Since we are a metric country I don’t have to tell you a hectare is 1/100th of a square kilometre, do I? It’s also 2.47 acres. But I do have to tell some people that in 2023 Jonathan Wilkinson, formerly Environment Minister and apparently still thinking he holds that job, suddenly tweeted that actually they were way ahead of their target, prompting Paul Wells to observe that “This triumphant announcement was reported pretty much as great news in most of the country’s news outlets. Here I intend no criticism of my friends in the older news organizations: they were having a busy day” with the Trudeaus’ separation.

Whereupon Wells rubbished his former colleagues because what they all missed, other than Boris Proulx at Le Devoir and thus in French so the rest of them missed it too, was that the Liberals simply added some other trees from another program to the total and claimed it was in the program that couldn’t plant a tree in a forest. Which you really wouldn’t think was hard or, especially in Canada, a novel challenge as rural broadband just might be if it also were not.

It should not need to be added that our various governments are also making a total mess of health care, immigration, housing, inflation and just about everything else. But since I’m on a Tristin Hopper binge today, I will quote his tweet that “Every once in a while, I try to think of a file that hasn’t gotten decisively worse under the Trudeau government. I usually settle on Parks Canada. If they were anything like the other federal agencies, Banff National Park would be overrun by cocaine-addled grizzlies.”

If it’s better with your provincial or municipal government, I’m surprised and jealous. But as soon as I read that tweet I thought the next thing we’re going to hear of is some policy disaster involving Parks Canada. Like where they changed their logo slightly, removing the cross-hatching from the beaver’s tail, after a $99,100 survey found that 75% of Canadians didn’t know what their logo was, but wouldn’t tell us what the change cost.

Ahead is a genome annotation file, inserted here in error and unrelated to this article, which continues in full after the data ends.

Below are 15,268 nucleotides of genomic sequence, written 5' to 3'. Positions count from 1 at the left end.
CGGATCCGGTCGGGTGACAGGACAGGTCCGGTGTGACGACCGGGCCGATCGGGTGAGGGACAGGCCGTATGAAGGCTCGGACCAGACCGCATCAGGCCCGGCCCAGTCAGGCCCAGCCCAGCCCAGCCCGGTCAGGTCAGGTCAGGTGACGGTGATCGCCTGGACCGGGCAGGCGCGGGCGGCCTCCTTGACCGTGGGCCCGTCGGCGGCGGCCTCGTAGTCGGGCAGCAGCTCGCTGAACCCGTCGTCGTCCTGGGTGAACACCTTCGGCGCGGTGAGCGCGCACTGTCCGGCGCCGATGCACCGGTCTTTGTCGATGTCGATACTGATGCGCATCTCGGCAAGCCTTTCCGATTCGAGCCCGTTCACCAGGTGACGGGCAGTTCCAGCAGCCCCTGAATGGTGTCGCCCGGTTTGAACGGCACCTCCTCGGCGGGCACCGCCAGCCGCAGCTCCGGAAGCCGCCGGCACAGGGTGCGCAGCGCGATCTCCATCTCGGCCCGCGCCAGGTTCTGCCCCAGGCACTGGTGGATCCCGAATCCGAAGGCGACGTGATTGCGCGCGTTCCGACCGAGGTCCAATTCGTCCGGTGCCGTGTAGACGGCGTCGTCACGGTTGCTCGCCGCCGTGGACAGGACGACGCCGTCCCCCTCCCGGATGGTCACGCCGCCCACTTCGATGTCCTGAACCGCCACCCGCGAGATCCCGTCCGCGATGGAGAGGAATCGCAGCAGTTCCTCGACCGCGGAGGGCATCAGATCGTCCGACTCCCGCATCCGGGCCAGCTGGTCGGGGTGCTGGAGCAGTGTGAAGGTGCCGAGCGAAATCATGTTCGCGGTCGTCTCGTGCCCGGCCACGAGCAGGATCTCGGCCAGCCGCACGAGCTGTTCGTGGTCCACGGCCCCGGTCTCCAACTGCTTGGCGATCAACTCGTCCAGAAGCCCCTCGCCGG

Now speaking of Russian, someone once claimed that the three scariest words in that language were “Oh, that’s weird.” As one imagines was said at Chernobyl in 1986 as the safety readings went all wonky. But I think they only said “Russian” because they happened to speak it; the point is universal.

That politicians would hold a high opinion of themselves is not surprising given the temptations of pride and our tendency to reward it. But I certainly think oh, that’s weird when Canadians retain their faith in “government” even as they lose faith in politicians and bureaucrats. I guess Reagan would find it funny.

P.S. While I’m on the subject, or rather subjects of government incompetence, public transit and citizen gullibility, Sabrina Maddeaux recently complained, also in the Post, about Toronto city officials telling obvious lies about streetcar noise, just one example among many of brazen obfuscation that somehow doesn’t make us flinch when governments seek power to curtail the Charter of Rights and Freedoms to fight “misinformation”.